MAC returns with 6-game football season starting Nov. 4

FILE - In this Dec. 7, 2019, file photo, members of the Miami of Ohio team pose on the field after the Mid-American Conference championship NCAA college football game against Central Michigan, in Detroit. The Mid-American Conference on Saturday, Aug. 8, 2020, became the first league competing at college footballs highest level to cancel its fall season because of COVID-19 concerns. A person with knowledge of the decision told The Associated Press the university presidents voted to not play in the fall and consider a spring season. The person spoke to AP on condition of anonymity because an official announcement was still being prepared.(AP Photo/Carlos Osorio, File)
FILE - In this Dec. 7, 2019, file photo, members of the Miami of Ohio team pose on the field after the Mid-American Conference championship NCAA college football game against Central Michigan, in Detroit. The Mid-American Conference on Saturday, Aug. 8, 2020, became the first league competing at college footballs highest level to cancel its fall season because of COVID-19 concerns. A person with knowledge of the decision told The Associated Press the university presidents voted to not play in the fall and consider a spring season. The person spoke to AP on condition of anonymity because an official announcement was still being prepared.(AP Photo/Carlos Osorio, File) (Copyright 2019 The Associated Press. All rights reserved.)

The Mid-American Conference, the first major college football league to postpone its season because of the pandemic, became the final one to jump back in, making it 10 out of 10 conferences that will play in the fall.

As university presidents in the Big Ten, Pac-12 and Mountain West have done over the last 10 days, MAC leaders on Friday voted unanimously to reverse their August decision to push football to spring. The MAC will instead open its season Nov. 4.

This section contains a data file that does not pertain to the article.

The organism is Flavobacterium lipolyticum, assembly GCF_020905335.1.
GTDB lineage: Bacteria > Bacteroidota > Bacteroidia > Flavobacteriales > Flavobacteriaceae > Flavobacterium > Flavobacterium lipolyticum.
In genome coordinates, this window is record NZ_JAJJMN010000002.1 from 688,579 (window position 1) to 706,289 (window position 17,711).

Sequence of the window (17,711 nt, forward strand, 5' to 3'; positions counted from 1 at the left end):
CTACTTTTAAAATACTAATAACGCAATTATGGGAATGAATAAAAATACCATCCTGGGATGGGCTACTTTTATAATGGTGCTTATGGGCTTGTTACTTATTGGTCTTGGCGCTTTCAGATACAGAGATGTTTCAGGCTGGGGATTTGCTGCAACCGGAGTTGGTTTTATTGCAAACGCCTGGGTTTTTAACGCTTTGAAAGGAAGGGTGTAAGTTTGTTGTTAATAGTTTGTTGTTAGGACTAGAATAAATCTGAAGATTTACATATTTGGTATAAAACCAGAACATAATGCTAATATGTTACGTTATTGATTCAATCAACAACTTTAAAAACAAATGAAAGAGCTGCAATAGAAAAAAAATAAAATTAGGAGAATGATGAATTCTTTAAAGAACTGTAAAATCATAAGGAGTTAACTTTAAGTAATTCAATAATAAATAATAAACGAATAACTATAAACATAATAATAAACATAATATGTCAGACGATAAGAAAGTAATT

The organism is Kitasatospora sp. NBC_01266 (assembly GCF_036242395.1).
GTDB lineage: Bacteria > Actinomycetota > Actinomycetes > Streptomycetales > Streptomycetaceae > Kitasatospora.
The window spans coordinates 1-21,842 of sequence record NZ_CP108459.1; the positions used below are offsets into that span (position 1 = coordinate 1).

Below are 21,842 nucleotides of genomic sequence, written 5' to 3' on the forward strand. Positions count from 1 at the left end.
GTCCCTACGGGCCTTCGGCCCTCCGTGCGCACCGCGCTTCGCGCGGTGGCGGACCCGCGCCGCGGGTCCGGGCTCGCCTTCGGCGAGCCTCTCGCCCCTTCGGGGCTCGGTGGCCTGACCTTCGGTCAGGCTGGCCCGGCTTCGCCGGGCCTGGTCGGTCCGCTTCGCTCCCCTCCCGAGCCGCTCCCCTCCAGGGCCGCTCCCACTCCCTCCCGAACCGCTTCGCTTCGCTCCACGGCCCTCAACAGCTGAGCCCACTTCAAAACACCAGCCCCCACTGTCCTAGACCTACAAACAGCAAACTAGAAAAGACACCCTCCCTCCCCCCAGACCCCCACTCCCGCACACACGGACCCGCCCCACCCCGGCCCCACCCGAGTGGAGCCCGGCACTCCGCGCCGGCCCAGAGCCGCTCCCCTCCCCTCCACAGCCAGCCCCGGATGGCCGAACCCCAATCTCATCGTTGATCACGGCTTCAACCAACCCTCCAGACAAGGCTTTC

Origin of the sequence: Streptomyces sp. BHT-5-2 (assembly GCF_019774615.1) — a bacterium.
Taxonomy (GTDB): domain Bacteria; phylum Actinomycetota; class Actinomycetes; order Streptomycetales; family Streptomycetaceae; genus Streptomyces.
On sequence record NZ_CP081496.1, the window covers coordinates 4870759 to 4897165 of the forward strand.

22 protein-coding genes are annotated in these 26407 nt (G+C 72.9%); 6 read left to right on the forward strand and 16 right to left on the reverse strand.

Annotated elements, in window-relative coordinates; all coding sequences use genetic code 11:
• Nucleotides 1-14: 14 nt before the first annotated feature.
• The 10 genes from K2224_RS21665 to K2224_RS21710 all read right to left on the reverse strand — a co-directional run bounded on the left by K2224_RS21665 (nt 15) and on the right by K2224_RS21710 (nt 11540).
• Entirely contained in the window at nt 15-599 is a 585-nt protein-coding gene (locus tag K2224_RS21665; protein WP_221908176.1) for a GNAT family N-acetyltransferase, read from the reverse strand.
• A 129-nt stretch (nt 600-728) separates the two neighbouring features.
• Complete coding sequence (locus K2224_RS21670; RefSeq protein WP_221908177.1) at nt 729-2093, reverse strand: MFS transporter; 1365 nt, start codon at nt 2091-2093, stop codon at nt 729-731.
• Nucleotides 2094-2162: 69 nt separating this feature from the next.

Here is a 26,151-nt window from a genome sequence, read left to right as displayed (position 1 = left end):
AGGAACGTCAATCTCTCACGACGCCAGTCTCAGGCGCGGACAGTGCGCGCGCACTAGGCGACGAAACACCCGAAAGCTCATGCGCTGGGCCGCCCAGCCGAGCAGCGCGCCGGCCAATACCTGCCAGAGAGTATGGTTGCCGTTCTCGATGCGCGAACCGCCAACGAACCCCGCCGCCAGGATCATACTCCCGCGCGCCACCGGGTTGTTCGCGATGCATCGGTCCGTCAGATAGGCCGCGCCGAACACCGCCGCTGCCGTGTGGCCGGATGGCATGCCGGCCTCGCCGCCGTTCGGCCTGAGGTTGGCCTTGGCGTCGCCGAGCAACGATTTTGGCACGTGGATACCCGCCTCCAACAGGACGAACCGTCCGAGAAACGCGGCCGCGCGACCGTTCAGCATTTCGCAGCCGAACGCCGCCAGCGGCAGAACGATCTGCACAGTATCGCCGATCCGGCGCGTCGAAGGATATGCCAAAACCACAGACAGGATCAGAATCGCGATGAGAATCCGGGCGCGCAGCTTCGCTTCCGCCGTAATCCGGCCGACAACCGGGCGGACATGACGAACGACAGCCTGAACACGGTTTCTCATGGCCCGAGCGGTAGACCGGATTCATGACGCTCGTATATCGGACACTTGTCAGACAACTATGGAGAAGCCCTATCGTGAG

Just like the other conferences returning to fall ball, the MAC cited advancements in COVID-19 antigen testing as key to the change of direction. The conference will begin testing athletes four times per week, starting Oct 5.

If all goes well, by the first weekend of November, there will be college football from coast-to-coast. That seemed highly unlikely throughout much of the summer as the United States struggled to contain a virus that has killed more than 200,000 people across the country.

The pandemic is still not under control in many states, but college football will go on in front of empty stadiums or limited attendance.

“The risk of college football spreading the virus is much less than the risk of fraternity parties or off-campus parties or concerts that are happening,” said Dr. Amesh Adalja, an infectious disease expert and senior scholar at the Johns Hopkins University Center for Health Security. “The risk is much more for coronavirus off the field than it is on the field.”

The MACtion will start on a Wednesday, of course, and the championship game will be played Dec. 18 or 19. A full schedule will be released later, along with the conference's full medical protocols.

“Our decisions, in August and again today, have been guided by an overriding concern for the well-being of the student athletes, institutions, and the community at large," Commissioner Jon Steinbrecher said. "Our medical advisory group, presidents, directors of athletics, and others, have worked hard to develop a plan that provides the opportunity for student athletes to compete.”